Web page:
I remember thinking way back when I started on this fitness journey, that the whole point of going to the gym was so we could be better outside of it.
I seem to be in a minority in this regard, especially in the current era of “The Sport of Fitness”
My journey started as a 16 year old skinny Karate kid. I wasn’t doing too well at Karate, not for the lack of trying, so my instructor, the late Mr Jack Parker said the immortal words
“Dave, you need to get strong”
And that was it, I spoke to my buddies in school who were on the rowing team, I knew they had strength sessions with their coach, and I asked to join.
The first lift I ever learned was the Power Clean.
And I was hooked.
I already ran and cycled as well as trained karate.
But within a few weeks, I noticed the change.
I ran faster, cycled harder and my karate went through the roof.
Or in other words, shit got real!
After I left school and started working in a Hotel as barman, I used the Hotel gym, either before or after my shift. This was when I was introduced to the concept of going to the gym to look better. I didn’t get it. I still don’t.
You go to the gym to develop strength, mobility and endurance. You eat well to look good.
The two are not mutually exclusive. I bet most track athletes, most gymnasts and most wrestlers would do pretty well in bodybuilding/physique competition despite their training revolving solely around performance.
Jess Ennis leading the 800meters during the Heptathlon events. Non of these girls are pro weightlifters/bodybuilders or physique competitors
Personally the only time I cared about looking big and strong was during my time as a nightclub doorman. I might have done some direct arm work and a few delt raises back in those days, but looking like you can do business in that job is almost as important as being able to do business.
A snap of me at the recent AiM course in Dublin, no I’m not working security…..
So where am I going with this rather drawn out story?
One of my members, a strong dude who has been around gyms and training for years, a guy who would be hard to impress came back to our Bootcamp recently. He’s been training in a standard gym for a while, a place where aesthetics are more important than performance. But at the end of his second 4 week bootcamp cycle he stops me and told me that he has never had so many fitness ducks in a row as he has after the Bootcamp training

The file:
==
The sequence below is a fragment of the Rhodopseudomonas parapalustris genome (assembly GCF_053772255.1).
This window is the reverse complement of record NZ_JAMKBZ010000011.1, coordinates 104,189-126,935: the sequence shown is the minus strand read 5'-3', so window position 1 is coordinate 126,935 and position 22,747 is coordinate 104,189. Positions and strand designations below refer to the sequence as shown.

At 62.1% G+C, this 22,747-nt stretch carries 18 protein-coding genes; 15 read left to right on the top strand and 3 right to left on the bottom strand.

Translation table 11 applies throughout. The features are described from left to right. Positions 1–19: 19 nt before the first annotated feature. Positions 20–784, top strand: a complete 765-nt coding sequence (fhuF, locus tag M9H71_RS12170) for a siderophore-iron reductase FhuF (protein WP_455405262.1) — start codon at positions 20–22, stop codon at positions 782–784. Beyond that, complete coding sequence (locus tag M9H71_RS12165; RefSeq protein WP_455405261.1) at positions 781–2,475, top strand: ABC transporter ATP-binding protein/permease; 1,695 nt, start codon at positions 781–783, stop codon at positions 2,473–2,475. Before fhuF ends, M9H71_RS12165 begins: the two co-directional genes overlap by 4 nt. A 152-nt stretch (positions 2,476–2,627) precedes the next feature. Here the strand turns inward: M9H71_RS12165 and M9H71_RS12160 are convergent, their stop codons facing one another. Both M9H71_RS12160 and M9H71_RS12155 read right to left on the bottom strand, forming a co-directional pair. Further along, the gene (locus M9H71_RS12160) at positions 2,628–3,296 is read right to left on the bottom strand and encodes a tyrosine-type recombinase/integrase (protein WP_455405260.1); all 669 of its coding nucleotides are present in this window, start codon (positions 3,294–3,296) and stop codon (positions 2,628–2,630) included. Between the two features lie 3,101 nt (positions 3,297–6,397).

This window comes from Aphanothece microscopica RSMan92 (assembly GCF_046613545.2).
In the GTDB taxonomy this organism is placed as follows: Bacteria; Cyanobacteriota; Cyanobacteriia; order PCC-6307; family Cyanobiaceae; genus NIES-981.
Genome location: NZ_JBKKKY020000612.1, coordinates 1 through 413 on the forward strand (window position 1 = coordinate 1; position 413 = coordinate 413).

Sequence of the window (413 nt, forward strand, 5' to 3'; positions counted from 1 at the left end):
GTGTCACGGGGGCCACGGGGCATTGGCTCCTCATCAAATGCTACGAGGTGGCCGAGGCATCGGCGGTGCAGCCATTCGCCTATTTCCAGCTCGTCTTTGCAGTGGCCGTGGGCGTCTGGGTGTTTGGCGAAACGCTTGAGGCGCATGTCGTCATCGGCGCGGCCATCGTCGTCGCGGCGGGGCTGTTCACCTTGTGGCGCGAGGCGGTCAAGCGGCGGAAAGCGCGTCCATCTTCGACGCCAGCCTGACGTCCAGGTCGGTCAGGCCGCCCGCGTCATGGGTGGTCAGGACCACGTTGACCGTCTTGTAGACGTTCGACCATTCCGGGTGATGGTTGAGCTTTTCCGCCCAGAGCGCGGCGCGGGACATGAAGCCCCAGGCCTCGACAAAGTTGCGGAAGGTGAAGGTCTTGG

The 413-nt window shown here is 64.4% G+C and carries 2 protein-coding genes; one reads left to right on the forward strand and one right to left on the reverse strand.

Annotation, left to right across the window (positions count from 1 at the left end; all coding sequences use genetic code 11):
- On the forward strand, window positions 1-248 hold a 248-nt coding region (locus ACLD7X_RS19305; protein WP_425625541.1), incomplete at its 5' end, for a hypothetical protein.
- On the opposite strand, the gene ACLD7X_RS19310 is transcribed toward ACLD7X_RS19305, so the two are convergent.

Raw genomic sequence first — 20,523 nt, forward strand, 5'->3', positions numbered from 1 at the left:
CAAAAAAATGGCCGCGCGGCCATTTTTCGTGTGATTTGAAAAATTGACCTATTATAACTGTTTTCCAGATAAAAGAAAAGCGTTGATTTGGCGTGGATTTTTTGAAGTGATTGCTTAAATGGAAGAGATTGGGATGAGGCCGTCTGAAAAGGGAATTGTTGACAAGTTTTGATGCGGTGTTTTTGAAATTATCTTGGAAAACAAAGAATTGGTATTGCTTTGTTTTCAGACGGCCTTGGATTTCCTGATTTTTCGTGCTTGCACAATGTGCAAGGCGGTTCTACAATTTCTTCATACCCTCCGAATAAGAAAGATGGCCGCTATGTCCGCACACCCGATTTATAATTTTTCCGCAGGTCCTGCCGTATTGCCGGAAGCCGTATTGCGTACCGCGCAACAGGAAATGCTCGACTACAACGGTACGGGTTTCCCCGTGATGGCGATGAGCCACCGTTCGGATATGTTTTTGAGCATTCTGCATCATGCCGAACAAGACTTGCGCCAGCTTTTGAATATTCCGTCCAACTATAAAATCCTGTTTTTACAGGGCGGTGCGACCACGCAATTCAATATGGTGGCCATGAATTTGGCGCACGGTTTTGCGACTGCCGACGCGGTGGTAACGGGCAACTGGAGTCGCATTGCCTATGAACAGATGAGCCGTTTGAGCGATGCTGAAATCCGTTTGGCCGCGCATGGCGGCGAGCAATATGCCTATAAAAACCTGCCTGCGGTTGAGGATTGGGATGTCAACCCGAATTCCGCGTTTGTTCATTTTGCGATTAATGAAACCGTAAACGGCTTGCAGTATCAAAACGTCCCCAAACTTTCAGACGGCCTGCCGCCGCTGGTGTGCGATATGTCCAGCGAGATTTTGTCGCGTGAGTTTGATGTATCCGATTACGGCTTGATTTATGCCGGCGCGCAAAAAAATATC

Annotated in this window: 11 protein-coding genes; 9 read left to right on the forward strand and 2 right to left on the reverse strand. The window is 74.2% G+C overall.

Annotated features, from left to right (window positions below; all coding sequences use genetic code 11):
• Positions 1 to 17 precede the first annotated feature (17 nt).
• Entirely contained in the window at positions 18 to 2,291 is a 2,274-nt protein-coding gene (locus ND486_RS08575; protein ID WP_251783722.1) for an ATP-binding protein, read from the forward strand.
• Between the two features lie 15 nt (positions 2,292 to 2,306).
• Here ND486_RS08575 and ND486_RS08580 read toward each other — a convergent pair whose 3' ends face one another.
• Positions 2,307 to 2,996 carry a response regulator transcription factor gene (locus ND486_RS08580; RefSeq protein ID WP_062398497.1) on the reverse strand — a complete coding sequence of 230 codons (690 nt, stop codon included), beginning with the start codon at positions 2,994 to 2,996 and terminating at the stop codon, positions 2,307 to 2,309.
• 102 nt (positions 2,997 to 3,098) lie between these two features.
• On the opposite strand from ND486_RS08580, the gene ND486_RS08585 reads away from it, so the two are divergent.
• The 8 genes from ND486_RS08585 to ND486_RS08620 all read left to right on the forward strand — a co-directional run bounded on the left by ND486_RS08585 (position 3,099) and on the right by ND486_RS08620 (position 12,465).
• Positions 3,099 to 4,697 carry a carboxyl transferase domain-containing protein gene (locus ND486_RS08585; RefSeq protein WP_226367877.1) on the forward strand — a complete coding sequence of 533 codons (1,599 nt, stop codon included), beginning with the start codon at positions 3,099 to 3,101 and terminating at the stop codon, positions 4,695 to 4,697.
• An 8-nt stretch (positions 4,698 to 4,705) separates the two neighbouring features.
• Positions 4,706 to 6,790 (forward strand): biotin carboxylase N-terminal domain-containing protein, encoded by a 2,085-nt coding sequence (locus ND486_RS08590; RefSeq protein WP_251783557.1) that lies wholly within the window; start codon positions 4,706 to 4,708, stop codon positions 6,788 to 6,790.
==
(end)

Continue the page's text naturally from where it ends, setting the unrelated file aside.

By ducks, I mean strength, mobility and endurance. All built concurrently.
I have been back training in WG doing the boot camp for the last few months and just wanted to say I am loving being back in WG and the Bootcamp. The mix of things along with an atmosphere which encourages hard training is great and I feel all-round the strongest and fittest I think I have ever been. If you’re not inspired to train hard when you look around WG at the mix of people training for KB sport, fights and whatever else they may be preparing for then you probably should give up training.
I have at certain times improved some things at the expense of others if I have done specific training for a race or kettlebell competition etc. but I don’t think I have ever really had everything(strength, work capacity and cardio) at as high a level all at the same time. I am hitting PB’s regularly in the deadlift and other lifts, I can walk out the door and comfortably run 5-10 km and pretty much do any activity I want without issue or getting tired. All this is also while old injuries have improved and I can move better than I have in a few years.
I couldn’t recommend the boot camp enough for anyone like me who wants to be fit and strong enough for whatever they want to do and for whatever life throws their way no matter what their age.
Keep up the great work
Cheers Mick Duggan
This is music to my ears. Hearing that my clients appreciate that their WG-Fit training allows them to do more in any walk of life means more to me than anything.
Who gives a shit about about looking like an action hero when you can actually be an action hero
We’re open for enquires.
Dave Hedges www.WG-Fit.com